Date of Award

August 2018

Degree Type

Dissertation

Degree Name

Doctor of Philosophy

Department

Management Science

First Advisor

Xiang Fang

Committee Members

Layth Alwan, Xiaohang Yue, Xiaojing Yang

Keywords

Operations Management, Store Band Competition, Supply Chain Contracting, Supply Uncertainty

Abstract

In today's complex business environment, manufacturers are striving to maintain a competitive advantage over their supply chain partners. Manufacturers' profitability is tightly linked to their strategic interactions with other entities in the supply chain. While numerous studies have been conducted to investigate such interactions in supply chains, certain issues remain unresolved. We apply a game-theoretic framework to analyze two distinct supply chain structures in the presence of supply uncertainty and store brand competition in two essays, respectively.

In the first chapter, we study a decentralized assembly supply chain under supply uncertainty. In a decentralized assembly supply chain, one assembler assembles a set of $n$ components, each produced by a different supplier, into a final product to meet an uncertain market demand. Each supplier faces an uncertain production capacity such that only the lesser of the planned production quantity and the realized capacity can be delivered to the assembler. We assume that the suppliers' random capacities and the random demand can follow an arbitrary continuous multivariate distribution. We formulate the problem as a two-stage Stackelberg game. The assembler and the suppliers adopt a so-called Vendor-Managed-Consigned-Inventory (VMCI) contract. We analytically characterize the equilibrium of this game, based on which we obtain several managerial insights. Surprisingly, we show that when a supplier's production cost increases or when his component salvage value decreases, it hurts all other members and the entire supply chain, but it might sometimes benefit this particular supplier. Similarly, when the suppliers do not have supply uncertainty, it benefits the assembler but it does not necessarily benefit the suppliers. Furthermore, we demonstrate that when the suppliers' capacities become more positively correlated, the assembler is always better off, but the suppliers might be better or worse off. Later in the chapter, we also solve the game under the conventional wholesale-price contract. We find that the assembler always prefers the VMCI contract, and the suppliers always prefer the wholesale price contract. In addition, we illustrate that the VMCI contract is more efficient than the wholesale price contract for this decentralized assembly supply chain.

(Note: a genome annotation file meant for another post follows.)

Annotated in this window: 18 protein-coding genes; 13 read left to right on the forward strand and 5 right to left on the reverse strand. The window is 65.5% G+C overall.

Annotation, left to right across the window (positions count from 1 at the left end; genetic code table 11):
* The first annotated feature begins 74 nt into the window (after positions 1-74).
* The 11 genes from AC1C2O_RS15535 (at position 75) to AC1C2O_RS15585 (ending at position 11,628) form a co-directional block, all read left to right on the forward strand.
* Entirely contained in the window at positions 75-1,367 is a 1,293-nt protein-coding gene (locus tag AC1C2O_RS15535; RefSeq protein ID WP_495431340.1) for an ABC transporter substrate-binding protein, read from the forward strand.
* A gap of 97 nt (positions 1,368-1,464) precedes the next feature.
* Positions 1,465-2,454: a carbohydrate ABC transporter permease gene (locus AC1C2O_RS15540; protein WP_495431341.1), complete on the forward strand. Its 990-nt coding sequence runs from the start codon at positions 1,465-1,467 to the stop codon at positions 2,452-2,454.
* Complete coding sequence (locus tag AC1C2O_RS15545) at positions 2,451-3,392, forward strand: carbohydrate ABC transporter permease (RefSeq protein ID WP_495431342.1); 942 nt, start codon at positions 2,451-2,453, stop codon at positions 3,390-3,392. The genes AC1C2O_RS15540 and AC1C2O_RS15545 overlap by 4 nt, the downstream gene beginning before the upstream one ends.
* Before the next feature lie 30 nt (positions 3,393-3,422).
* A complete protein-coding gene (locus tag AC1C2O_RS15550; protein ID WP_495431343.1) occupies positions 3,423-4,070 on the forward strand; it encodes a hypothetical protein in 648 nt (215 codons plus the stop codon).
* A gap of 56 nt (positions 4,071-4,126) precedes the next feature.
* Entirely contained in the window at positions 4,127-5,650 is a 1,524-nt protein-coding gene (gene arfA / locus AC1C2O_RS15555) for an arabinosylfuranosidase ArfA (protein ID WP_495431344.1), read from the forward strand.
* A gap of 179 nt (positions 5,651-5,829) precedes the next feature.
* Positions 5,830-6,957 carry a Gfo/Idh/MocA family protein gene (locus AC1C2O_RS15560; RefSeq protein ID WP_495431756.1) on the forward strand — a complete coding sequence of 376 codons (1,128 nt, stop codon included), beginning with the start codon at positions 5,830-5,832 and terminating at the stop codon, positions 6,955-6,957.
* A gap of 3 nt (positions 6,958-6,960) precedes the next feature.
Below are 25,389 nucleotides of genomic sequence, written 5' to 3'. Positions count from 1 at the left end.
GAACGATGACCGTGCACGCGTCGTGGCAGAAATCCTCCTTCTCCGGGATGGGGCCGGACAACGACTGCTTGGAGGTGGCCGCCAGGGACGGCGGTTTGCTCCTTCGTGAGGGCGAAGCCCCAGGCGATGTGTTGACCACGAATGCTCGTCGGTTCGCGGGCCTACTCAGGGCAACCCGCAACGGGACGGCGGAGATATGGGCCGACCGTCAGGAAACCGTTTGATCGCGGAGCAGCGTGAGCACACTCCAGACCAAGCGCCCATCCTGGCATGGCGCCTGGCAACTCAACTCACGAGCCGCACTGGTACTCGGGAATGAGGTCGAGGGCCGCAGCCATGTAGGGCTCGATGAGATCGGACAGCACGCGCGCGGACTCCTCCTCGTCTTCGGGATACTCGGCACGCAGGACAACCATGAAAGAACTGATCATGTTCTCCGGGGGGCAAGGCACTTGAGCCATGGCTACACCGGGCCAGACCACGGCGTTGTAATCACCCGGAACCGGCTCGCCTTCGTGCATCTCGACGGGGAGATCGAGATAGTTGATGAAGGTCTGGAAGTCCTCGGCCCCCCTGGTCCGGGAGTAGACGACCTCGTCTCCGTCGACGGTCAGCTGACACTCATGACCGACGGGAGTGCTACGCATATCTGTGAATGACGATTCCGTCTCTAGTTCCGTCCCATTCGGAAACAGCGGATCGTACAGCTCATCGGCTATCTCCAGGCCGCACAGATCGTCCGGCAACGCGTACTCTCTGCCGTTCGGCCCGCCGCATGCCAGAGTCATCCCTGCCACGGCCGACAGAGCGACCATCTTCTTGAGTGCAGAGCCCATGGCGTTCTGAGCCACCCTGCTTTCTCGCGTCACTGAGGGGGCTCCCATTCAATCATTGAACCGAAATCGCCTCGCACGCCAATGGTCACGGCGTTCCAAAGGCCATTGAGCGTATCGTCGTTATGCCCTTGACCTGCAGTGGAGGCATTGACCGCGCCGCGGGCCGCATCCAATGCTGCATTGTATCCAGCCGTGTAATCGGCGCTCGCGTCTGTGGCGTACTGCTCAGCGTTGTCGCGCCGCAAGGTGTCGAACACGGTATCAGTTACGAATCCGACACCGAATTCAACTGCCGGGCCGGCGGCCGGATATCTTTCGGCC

In the second chapter, we consider a two-tier decentralized supply chain with a national brand supplier and a retailer. The national brand supplier (she) distributes her products to consumers through the retailer. Meanwhile, the retailer (he) intends to develop and produce his own store brand through a manufacturing source that is different from the national brand supplier. The retailer holds the store brand production unit cost as private information, for which the national brand supplier only has a subjective assessment. Given a supply contract offered by the national brand supplier, the retailer simultaneously decides whether to accept the contract and whether to produce the store brand. The national brand supplier aims to design an optimal menu of contracts to maximize her expected profit as well as extract the retailer's private cost information. We formulate the problem as a two-stage screening game to analyze the strategic interaction between the two players. Despite the inherent computational complexity, we are able to derive the optimal menu of contracts for the national brand supplier, of which the format depends on the national brand supplier's unit production cost. Furthermore, we investigate how the model parameters affect the value of information for each member in the supply chain. We show that the retailer's private cost information becomes less valuable to both the national brand supplier and the retailer when the national brand unit production cost increases. We also illustrate that when the gap between the two possible cost values increases, the private cost information becomes more valuable to the national brand supplier, however the value of information to the retailer himself can either increase or decrease. Finally, we demonstrate that when the perceived quality of the national brand increases, the value of information to the retailer first decreases then increases, but the impact on the value of information to the national brand supplier can be either positive or negative.

Available for download on Friday, August 28, 2020

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